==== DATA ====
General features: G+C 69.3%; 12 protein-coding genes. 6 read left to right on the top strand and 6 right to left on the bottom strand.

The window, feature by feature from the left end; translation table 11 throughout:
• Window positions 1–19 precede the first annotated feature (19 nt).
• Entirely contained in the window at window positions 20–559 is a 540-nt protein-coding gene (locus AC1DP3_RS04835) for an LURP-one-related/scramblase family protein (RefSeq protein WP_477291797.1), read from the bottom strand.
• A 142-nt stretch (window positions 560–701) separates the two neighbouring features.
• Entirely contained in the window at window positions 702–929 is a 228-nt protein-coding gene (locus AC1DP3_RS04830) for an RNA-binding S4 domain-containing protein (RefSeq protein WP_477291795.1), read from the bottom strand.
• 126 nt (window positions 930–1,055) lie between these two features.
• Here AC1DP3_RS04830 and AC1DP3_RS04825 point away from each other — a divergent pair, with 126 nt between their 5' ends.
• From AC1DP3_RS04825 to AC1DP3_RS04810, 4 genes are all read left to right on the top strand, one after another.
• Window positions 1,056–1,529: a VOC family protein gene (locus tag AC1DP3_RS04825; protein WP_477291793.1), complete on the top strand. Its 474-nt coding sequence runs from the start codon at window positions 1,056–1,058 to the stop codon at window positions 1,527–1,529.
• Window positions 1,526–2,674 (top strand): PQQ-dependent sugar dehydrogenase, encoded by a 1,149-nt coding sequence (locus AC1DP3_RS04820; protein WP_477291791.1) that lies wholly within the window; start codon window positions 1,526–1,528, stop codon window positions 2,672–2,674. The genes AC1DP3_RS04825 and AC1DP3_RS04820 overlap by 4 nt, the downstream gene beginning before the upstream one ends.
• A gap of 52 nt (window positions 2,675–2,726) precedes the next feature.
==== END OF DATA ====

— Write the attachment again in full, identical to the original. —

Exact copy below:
General features: G+C 69.3%; 12 protein-coding genes. 6 read left to right on the top strand and 6 right to left on the bottom strand.

The window, feature by feature from the left end; translation table 11 throughout:
• Window positions 1–19 precede the first annotated feature (19 nt).
• Entirely contained in the window at window positions 20–559 is a 540-nt protein-coding gene (locus AC1DP3_RS04835) for an LURP-one-related/scramblase family protein (RefSeq protein WP_477291797.1), read from the bottom strand.
• A 142-nt stretch (window positions 560–701) separates the two neighbouring features.
• Entirely contained in the window at window positions 702–929 is a 228-nt protein-coding gene (locus AC1DP3_RS04830) for an RNA-binding S4 domain-containing protein (RefSeq protein WP_477291795.1), read from the bottom strand.
• 126 nt (window positions 930–1,055) lie between these two features.
• Here AC1DP3_RS04830 and AC1DP3_RS04825 point away from each other — a divergent pair, with 126 nt between their 5' ends.
• From AC1DP3_RS04825 to AC1DP3_RS04810, 4 genes are all read left to right on the top strand, one after another.
• Window positions 1,056–1,529: a VOC family protein gene (locus tag AC1DP3_RS04825; protein WP_477291793.1), complete on the top strand. Its 474-nt coding sequence runs from the start codon at window positions 1,056–1,058 to the stop codon at window positions 1,527–1,529.
• Window positions 1,526–2,674 (top strand): PQQ-dependent sugar dehydrogenase, encoded by a 1,149-nt coding sequence (locus AC1DP3_RS04820; protein WP_477291791.1) that lies wholly within the window; start codon window positions 1,526–1,528, stop codon window positions 2,672–2,674. The genes AC1DP3_RS04825 and AC1DP3_RS04820 overlap by 4 nt, the downstream gene beginning before the upstream one ends.
• A gap of 52 nt (window positions 2,675–2,726) precedes the next feature.